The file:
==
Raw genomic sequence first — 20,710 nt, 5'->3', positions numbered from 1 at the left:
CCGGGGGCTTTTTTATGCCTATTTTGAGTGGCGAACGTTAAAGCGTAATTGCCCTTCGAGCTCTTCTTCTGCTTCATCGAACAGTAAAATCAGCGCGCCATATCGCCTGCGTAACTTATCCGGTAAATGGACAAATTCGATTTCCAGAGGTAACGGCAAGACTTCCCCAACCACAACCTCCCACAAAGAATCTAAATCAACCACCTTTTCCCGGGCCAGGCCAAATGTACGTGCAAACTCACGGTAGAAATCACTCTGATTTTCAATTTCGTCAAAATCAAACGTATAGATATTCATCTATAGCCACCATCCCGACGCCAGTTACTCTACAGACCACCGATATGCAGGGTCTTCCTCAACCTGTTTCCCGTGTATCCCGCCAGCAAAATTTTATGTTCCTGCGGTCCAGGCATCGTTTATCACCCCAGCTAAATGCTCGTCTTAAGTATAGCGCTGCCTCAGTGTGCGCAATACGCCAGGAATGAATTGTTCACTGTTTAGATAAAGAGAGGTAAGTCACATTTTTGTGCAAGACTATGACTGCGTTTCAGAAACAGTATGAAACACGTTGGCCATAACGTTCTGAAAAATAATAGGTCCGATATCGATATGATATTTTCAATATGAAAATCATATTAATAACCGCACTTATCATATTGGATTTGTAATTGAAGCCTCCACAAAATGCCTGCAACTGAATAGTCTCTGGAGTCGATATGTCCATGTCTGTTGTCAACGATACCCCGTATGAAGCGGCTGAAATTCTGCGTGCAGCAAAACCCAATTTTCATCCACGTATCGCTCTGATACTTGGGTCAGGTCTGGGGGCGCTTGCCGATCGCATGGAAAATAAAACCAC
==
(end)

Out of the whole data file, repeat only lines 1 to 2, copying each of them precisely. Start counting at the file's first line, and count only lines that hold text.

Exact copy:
Raw genomic sequence first — 20,710 nt, 5'->3', positions numbered from 1 at the left:
CCGGGGGCTTTTTTATGCCTATTTTGAGTGGCGAACGTTAAAGCGTAATTGCCCTTCGAGCTCTTCTTCTGCTTCATCGAACAGTAAAATCAGCGCGCCATATCGCCTGCGTAACTTATCCGGTAAATGGACAAATTCGATTTCCAGAGGTAACGGCAAGACTTCCCCAACCACAACCTCCCACAAAGAATCTAAATCAACCACCTTTTCCCGGGCCAGGCCAAATGTACGTGCAAACTCACGGTAGAAATCACTCTGATTTTCAATTTCGTCAAAATCAAACGTATAGATATTCATCTATAGCCACCATCCCGACGCCAGTTACTCTACAGACCACCGATATGCAGGGTCTTCCTCAACCTGTTTCCCGTGTATCCCGCCAGCAAAATTTTATGTTCCTGCGGTCCAGGCATCGTTTATCACCCCAGCTAAATGCTCGTCTTAAGTATAGCGCTGCCTCAGTGTGCGCAATACGCCAGGAATGAATTGTTCACTGTTTAGATAAAGAGAGGTAAGTCACATTTTTGTGCAAGACTATGACTGCGTTTCAGAAACAGTATGAAACACGTTGGCCATAACGTTCTGAAAAATAATAGGTCCGATATCGATATGATATTTTCAATATGAAAATCATATTAATAACCGCACTTATCATATTGGATTTGTAATTGAAGCCTCCACAAAATGCCTGCAACTGAATAGTCTCTGGAGTCGATATGTCCATGTCTGTTGTCAACGATACCCCGTATGAAGCGGCTGAAATTCTGCGTGCAGCAAAACCCAATTTTCATCCACGTATCGCTCTGATACTTGGGTCAGGTCTGGGGGCGCTTGCCGATCGCATGGAAAATAAAACCAC